What Can Organizations Do?
Focus on the cornerstones of mental health which are active listening, empathy and building trust.
1. Active Listening
Recognize your employees (at any age) have changed. How each person processed and managed this past year will be different. Don’t make assumptions that you know exactly what anyone else went through. This means you need to listen to your employees and hear what they need when returning to work. Also remember this might change as we go because it’s hard to know how you’re going to feel once you’re back in the office. As you listen to your employees think about how you can support them as they make this transition.
Practicing empathy is one of the most vital tools for all leaders in today’s workplace. Empathy is the ability to let go of your judgements and assumptions and try to stand in the other person’s shoes so that you can understand their perspective and experience. Empathy isn’t sympathy. Sympathy is simply feeling sorry for someone while actively distancing yourself from their experience.
3. Build Trust
Building trust starts at the top and I would urge all leaders to be willing to share some of their struggles with their employees. This doesn’t mean you have to share every difficult moment of the past year; it means being willing to show the people that work for you you’ve also felt scared, anxious and overwhelmed. When a leader is willing to show their humanness, it puts the entire company at ease and allows them to show they too are human.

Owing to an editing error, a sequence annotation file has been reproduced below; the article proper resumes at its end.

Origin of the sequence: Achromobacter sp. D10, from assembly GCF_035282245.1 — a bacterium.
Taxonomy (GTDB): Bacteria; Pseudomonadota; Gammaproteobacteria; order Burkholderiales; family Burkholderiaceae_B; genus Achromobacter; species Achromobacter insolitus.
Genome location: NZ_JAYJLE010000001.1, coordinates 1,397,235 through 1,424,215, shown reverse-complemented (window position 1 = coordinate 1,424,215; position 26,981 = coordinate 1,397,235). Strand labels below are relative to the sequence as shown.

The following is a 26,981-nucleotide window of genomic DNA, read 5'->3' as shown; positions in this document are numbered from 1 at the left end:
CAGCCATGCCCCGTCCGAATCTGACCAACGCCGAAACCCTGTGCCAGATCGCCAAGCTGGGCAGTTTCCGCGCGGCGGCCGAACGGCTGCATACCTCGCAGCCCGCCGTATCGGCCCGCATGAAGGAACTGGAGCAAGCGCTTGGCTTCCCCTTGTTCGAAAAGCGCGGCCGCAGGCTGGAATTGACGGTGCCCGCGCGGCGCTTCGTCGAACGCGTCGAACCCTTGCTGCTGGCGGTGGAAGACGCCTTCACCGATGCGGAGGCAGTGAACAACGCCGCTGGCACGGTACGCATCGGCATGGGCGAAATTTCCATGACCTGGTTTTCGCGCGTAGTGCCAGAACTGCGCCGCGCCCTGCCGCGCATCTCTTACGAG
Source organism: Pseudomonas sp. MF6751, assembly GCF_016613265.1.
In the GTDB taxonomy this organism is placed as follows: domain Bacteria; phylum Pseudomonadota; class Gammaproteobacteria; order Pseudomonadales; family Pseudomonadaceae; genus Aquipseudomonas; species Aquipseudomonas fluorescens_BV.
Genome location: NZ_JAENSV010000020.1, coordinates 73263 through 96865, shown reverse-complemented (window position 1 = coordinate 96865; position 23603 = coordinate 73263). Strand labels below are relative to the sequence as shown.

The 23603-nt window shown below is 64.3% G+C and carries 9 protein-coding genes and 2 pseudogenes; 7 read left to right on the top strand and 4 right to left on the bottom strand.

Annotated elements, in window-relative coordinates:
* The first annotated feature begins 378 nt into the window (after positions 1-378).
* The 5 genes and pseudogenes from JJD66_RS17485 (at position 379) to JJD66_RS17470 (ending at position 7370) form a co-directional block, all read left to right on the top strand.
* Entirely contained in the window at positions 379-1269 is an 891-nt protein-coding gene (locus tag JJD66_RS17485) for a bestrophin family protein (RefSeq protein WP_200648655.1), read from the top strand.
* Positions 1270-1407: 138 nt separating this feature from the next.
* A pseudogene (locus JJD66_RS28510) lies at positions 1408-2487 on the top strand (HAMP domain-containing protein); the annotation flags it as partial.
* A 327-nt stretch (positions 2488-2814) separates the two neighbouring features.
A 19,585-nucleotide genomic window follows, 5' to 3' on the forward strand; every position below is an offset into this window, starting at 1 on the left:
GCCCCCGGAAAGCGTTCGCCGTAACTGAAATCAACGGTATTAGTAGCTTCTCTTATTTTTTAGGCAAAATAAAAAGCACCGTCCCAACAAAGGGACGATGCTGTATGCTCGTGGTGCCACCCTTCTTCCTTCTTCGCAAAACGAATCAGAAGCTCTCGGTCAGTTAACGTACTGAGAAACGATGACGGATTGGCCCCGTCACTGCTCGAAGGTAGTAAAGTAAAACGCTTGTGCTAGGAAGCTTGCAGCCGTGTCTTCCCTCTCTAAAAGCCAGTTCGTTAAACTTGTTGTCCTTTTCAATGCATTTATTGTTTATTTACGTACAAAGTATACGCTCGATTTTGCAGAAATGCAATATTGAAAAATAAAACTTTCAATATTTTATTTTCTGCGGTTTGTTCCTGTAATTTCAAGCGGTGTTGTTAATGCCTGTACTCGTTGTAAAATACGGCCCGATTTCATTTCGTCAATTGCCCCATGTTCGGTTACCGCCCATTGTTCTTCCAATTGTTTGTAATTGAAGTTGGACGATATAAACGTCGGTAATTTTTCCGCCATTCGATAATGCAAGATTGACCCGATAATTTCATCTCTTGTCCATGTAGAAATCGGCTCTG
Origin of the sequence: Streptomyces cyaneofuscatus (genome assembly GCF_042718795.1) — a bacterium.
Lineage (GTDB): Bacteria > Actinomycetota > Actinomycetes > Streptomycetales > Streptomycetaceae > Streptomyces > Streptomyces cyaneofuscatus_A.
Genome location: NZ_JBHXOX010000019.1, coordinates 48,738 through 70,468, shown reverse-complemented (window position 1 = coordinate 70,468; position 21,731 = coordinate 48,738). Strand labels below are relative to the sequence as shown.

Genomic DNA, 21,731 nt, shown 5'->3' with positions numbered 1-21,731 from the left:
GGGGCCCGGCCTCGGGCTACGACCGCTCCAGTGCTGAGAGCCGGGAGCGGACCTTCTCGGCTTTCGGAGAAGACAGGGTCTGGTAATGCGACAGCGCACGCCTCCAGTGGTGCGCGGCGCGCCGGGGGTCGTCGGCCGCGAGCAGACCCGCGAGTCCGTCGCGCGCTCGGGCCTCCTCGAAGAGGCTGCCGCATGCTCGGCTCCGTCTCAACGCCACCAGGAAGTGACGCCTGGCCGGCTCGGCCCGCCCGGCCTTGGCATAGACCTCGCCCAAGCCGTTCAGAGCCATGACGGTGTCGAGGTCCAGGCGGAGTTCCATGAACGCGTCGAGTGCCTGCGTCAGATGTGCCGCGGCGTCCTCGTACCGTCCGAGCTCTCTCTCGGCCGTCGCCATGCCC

The Best Thing Organizations Can Do Is Make It Free And Simple
In 2019 Blue Cross Blue Shield published a study about Millennials and mental health. In addition to discovering since 2013 there has been a 47% rise in depression in Millennials, they also share that 1 in 5 don’t seek treatment and the biggest reasons are the cost and lack of convenience.
Companies need to provide mental health services for their employees. Simply providing health insurance and assuming that an employee will be able to find a therapist through their health plan is not enough. Finding the right therapist can be a very difficult process and many therapists don’t take insurance. And if and when you find a therapist many employees simply can’t find the time or energy to go to therapy on a regular basis.
With the explosion of telehealth and the rising number of mental health and coaching platforms being launched, there are so many ways companies can provide the help their employees need at this time. While no one will volunteer to go through a crisis, we must acknowledge that we’ve all been forced to go through one right now and the silver lining is that it’s through crisis that we learn and grow as nations and individuals. Maxwell Maltz, author of Psycho-Cybernetics once said, “Close scrutiny will show that most ‘crisis situations’ are opportunities to either advance, or stay where you are.” Organizations can use this opportunity to advance — advance their knowledge, resources and support they can provide to their employees and the next generation of workers.